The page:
Revelation Part 1: The Dating

     This begins a
short series on the wonderful book of Revelation. The lessons in this series
are as follows: the dating, the timing, the martyrs, the millennium, and the
bride. All of these lessons will be for the purpose of arguing the following:
“The Revelation that was seen by John was written prior to the destruction of
Jerusalem and found its full fulfillment in the overthrow of Judaism in AD70.”
While this proposition may seem intimidating and, perhaps, threating to some, I
encourage you to read the following lessons with an open heart and mind –
trusting only in God and not man. As mentioned, our first lesson will be on the
dating of the book of Revelation.

     Why is the dating of Revelation important?

     While the dating
of books of the Bible may seem like a non-important task to some, the date that
a book was written can often times reveal interesting facts about the life
situations of the original audience and can help to interpret certain texts.
This is especially true for the book of Revelation. If Revelation was written prior to AD70, then the idea of it
being a discussion of the events pertaining to the destruction of the temple
would be, at the very least, possible. However, if the book of Revelation was
written after AD70, then any idea of
a total fall of Jerusalem fulfillment will be thrown out the window because
John indicated that his book contained things past, present, and future
(Revelation 1:19). It is for this reason that this essay has been written: to
put forth a reasonable amount of evidence for a first century fulfillment of
the book of Revelation.
     Our plan of attack

     There are several ways that we can
approach this vast subject, and some of them will have to wait for a future
essay (ex: “The Martyrs”). We will establish the dating of the book of
Revelation by examining chapter eleven and noticing similarities in the book
with the Olivet Discourse. These seem to be some of the more simple and concise
options, and they will serve our purpose well until we can further develop our
arguments in future assignments.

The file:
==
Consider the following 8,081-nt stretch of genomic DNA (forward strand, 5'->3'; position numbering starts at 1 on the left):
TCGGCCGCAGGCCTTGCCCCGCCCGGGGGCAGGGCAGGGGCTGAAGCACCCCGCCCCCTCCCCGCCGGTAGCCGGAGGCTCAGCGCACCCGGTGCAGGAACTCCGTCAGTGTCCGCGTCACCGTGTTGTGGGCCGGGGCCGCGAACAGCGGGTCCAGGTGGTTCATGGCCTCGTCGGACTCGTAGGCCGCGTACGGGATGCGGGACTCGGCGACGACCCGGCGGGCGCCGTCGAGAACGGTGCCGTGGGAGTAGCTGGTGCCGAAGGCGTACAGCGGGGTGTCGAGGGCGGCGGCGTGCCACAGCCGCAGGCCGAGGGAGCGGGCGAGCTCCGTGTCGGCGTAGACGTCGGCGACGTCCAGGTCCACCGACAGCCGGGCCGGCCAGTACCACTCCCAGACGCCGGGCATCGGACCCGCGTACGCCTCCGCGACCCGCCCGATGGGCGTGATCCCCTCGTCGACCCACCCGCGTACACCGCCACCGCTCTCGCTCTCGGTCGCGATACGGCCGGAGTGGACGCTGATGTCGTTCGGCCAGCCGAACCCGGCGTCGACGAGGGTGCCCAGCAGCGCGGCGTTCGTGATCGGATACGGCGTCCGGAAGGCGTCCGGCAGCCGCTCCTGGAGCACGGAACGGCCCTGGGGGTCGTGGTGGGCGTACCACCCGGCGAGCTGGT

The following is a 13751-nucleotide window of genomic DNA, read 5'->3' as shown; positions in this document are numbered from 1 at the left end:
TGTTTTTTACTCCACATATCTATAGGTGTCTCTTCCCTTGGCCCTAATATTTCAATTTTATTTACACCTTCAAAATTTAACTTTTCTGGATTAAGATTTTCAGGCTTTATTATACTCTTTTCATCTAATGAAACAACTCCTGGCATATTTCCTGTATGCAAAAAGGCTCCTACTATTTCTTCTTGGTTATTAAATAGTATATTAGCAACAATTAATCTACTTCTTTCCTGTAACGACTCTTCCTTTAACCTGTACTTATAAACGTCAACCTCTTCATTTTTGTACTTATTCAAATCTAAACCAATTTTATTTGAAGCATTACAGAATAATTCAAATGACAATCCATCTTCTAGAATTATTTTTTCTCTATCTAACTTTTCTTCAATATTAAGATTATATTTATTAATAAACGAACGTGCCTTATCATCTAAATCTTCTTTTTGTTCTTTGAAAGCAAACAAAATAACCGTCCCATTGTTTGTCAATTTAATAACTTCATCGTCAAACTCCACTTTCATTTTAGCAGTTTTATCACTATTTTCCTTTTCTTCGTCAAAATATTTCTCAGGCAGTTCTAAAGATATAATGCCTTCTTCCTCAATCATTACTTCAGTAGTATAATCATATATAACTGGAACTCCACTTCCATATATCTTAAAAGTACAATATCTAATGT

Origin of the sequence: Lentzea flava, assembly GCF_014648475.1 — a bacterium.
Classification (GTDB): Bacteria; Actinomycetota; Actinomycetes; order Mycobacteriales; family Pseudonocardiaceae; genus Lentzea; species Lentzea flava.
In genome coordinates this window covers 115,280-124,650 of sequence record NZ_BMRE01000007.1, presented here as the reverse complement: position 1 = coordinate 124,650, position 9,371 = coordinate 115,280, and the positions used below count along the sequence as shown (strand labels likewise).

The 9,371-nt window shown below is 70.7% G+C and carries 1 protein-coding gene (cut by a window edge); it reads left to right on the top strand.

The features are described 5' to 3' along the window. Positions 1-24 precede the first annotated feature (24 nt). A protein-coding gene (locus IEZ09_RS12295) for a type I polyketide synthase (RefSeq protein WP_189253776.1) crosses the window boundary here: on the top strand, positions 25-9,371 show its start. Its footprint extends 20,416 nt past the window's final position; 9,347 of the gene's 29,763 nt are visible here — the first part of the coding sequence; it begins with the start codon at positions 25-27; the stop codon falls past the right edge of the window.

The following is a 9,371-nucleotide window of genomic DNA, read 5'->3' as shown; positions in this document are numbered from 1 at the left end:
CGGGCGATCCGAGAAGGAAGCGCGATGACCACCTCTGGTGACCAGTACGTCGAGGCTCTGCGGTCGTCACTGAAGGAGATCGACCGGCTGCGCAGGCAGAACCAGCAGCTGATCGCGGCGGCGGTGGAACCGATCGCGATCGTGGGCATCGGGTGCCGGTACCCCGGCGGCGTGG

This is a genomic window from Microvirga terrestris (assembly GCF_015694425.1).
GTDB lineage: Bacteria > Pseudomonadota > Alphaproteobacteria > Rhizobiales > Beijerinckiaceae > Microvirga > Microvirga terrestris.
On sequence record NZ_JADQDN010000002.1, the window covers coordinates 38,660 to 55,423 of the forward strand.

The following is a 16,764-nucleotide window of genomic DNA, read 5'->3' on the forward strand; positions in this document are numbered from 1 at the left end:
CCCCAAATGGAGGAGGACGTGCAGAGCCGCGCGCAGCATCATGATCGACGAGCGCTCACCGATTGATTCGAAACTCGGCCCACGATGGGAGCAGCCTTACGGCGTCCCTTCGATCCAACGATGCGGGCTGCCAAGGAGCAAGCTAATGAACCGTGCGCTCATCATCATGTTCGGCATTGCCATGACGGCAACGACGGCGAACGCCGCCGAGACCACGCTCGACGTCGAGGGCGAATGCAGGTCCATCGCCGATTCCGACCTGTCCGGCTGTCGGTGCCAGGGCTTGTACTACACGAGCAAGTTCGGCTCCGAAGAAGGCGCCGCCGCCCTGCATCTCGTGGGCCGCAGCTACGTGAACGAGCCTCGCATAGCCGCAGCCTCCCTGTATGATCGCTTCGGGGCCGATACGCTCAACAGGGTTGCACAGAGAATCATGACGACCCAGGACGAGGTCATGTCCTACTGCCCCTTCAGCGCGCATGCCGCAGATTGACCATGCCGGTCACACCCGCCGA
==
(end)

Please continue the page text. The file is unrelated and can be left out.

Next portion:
As seen above, we
will not rely on outside evidence of any kind because it is not necessary. Our
sole authority will be internal evidence found within the book of Revelation
and the rest of the Bible. For those who may say that the rest of the Bible is
not “internal” evidence, simply ask yourself if the same God authored it all. I
believe that He did, and it is for this purpose that I do not feel any
hesitation to allow all of scripture to aid in interpreting itself.
     For this study,
we are not concerned with debunking other positions. Instead, we will allow the
power of our arguments to do the talking, and we will be glad to answer any
questions at another time.
     Revelation 11

     Keep in mind as
we enter this text that the book of Revelation is dealing with things that were
past, present, and future. Revelation 11 comes after the opening of the seven
seals and the blowing of six of the seven trumpets. In fact, chapter eleven
contains the blowing of the last trump – the seventh one – at the time of the
judgement and resurrection of the dead (Revelation 11:15-19). That being said,
when would the seventh angel blow his trumpet? “In the same hour there was a
great earthquake, and a tenth of the
fell. In the earthquake seven thousand people were killed, and the
rest were afraid and gave glory to the God of heaven” (Revelation 11:13). After
this, the seventh angel blew his horn. After what? After part of the city fell.
What city is under consideration? As we move back through the text, we will see
that they city who’s fall determined the time of the judgement, was none other
than Jerusalem.
     “Then I was given
a reed like a measuring rod. And the angel stood, saying, “Rise and
measure the temple of God, the altar,
and those who worship there. But leave out
the court which is outside the temple
, and do not measure it, for it has
been given to the Gentiles. And they will tread the holy city underfoot for forty-two
” (Revelation 11:1-2, emp. added).
     What temple is
under consideration? It is a temple that would be trodden under foot for
forty-two months. It is a temple that was in the “holy city.” Having said this,
there are only two possibilities for those who take an early date: Jerusalem
and the church. If one takes a post-AD70 date, then the only possibility for
the identity of the “holy city” and the “temple of God” is the church – because
the Jerusalem temple would have been destroyed for some twenty-five years.
However, the New Covenant temple of the church is not an earthly building, but
a spiritual one (I Peter 2:5; I Timothy 3:15). Since the holy city of the New
Covenant is spiritual in nature, it would be impossible for anyone to stomp on
it for three years – much less destroy what God said would never pass away!
This leaves us with one option: the holy city is Old Covenant Jerusalem and the
temple is the one that burned in the fires of divine judgement in AD70.